CAPE beams up new partner for nanotech research

The Director of CAPE Professor Bill Milne (right)
Chairman of the CAPE Steering Committee Professor Bill Crossland
Dr David Holburn who leads the Department’s work on scientific imaging and fostered the relationship with Carl Zeiss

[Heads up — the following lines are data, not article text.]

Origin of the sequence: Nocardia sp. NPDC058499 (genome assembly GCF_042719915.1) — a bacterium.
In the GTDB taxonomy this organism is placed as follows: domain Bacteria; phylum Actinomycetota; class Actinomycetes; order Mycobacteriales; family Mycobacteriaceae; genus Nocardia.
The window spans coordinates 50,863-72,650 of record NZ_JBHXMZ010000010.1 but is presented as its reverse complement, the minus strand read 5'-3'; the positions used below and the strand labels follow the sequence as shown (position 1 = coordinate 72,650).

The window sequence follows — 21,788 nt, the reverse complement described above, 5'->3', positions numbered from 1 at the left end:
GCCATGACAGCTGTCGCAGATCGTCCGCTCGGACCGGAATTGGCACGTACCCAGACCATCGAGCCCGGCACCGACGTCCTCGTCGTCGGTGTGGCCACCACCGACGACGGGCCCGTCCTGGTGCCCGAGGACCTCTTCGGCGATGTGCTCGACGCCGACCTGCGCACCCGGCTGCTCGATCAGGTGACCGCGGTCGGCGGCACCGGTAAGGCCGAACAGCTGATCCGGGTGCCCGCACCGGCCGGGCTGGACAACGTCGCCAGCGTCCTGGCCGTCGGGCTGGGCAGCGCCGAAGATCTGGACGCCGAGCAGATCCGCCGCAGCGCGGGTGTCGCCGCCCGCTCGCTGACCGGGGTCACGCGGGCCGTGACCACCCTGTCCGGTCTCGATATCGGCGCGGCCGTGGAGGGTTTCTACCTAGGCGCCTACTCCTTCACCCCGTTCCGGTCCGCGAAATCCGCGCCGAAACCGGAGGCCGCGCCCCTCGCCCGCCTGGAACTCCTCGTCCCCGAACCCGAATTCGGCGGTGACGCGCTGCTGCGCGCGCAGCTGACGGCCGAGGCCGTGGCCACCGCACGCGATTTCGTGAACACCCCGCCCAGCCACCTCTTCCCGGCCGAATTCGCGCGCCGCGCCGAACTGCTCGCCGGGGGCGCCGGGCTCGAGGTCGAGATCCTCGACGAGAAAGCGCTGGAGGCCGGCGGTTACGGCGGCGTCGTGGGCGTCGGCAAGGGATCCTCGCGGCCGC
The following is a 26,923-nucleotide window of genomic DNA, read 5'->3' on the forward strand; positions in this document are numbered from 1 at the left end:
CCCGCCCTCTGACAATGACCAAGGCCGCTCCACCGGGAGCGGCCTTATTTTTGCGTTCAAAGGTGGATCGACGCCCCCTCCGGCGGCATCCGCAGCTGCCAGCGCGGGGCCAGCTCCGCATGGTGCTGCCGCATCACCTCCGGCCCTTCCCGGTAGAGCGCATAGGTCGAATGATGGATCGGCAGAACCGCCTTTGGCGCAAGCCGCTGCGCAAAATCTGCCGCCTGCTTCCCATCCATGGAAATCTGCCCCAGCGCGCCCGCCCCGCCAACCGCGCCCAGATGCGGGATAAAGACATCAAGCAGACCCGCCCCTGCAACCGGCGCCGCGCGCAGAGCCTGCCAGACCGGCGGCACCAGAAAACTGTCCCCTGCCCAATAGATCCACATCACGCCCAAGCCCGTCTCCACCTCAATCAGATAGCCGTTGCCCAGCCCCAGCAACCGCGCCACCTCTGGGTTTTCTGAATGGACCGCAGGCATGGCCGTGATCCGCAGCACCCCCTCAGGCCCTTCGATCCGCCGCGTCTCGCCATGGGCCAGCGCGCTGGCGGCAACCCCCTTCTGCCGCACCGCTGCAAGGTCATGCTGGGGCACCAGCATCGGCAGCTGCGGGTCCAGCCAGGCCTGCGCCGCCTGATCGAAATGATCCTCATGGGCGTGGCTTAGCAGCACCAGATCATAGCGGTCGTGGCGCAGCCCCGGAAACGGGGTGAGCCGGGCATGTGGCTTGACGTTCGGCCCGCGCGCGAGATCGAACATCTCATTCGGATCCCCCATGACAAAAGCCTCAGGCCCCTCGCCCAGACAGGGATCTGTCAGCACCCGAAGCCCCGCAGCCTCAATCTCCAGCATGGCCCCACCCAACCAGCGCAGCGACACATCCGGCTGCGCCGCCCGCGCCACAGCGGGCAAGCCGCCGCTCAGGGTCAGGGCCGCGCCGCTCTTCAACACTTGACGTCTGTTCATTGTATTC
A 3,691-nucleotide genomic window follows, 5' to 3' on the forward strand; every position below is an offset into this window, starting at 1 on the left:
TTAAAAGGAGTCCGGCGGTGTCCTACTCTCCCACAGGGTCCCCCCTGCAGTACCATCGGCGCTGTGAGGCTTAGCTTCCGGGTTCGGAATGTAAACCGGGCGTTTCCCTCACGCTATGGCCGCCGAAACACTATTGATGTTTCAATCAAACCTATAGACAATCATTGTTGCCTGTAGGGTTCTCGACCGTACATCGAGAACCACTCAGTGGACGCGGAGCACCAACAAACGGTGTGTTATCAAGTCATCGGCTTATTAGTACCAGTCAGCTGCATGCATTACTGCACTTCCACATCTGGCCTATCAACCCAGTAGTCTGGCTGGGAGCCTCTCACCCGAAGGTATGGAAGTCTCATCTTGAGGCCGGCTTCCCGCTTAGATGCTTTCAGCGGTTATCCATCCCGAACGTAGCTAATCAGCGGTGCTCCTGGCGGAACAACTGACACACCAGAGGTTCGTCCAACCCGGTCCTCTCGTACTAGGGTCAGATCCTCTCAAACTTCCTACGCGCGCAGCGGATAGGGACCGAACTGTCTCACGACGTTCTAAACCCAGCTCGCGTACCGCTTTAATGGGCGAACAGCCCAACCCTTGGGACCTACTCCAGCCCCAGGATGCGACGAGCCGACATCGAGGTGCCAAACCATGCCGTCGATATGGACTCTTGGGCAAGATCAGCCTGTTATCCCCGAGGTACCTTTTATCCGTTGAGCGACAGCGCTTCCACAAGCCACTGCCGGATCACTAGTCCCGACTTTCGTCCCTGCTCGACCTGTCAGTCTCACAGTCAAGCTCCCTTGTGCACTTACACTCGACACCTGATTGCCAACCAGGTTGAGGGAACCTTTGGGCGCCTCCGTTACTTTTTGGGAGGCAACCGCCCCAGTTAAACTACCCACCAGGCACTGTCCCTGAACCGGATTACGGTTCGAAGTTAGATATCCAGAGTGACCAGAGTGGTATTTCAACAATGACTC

A new partnership is set to give nanotechnology researchers at the University of Cambridge access to the latest electron-beam imaging equipment. The Centre for Advanced Photonics and Electronics (CAPE) is joining forces with the global nano-manufacturing supplier Carl Zeiss SMT. The deal means that scholars will have access to Carl Zeiss’ instruments and expertise in electron beam imaging, including two state-of-the-art scanning electron microscopes, which the firm has donated to the Centre. CAPE, which is part of the Department of Engineering, is a unique partnership between the University and four major industrial partners that develops and commercialises new materials, components and systems in the field of electronics and photonics. It has already attracted international attention not only for its work, but also as a model of university-industry collaboration. Carl Zeiss will become the CAPE Associate for Electron Beam Imaging. Electron microscopy allows the user to see the fine detail of materials and probe their composition, making it immensely valuable for the study of nanostructures. The very first successful scanning electron microscope was built at Cambridge under the leadership of Professor Charles Oatley in 1951, and the University also has a long-standing connection with Carl Zeiss. In the late 1950s the Cambridge Instrument Co. was licensed to manufacture these microscopes, and one of Oatley’s students joined the company to design a commercial version of the instrument, which was a great success. Later the company was acquired by Carl Zeiss. Collaborations between the University and the company have continued ever since. Professor Bill Milne, Director of CAPE, said: “The addition of Carl Zeiss SMT as our new Associate Partner will greatly enhance our capability, given our large and growing interest in a variety of different nanostructure materials.” Dr Stefan Traeger, General Manager of the Cambridge branch of Carl Zeiss SMT said: “The first commercially available scanning electron microscope in 1965 was a result of the strong link between the University and Cambridge Instruments at that time. I am certain that with this association our projects will result in exciting solutions for the nano-age world.”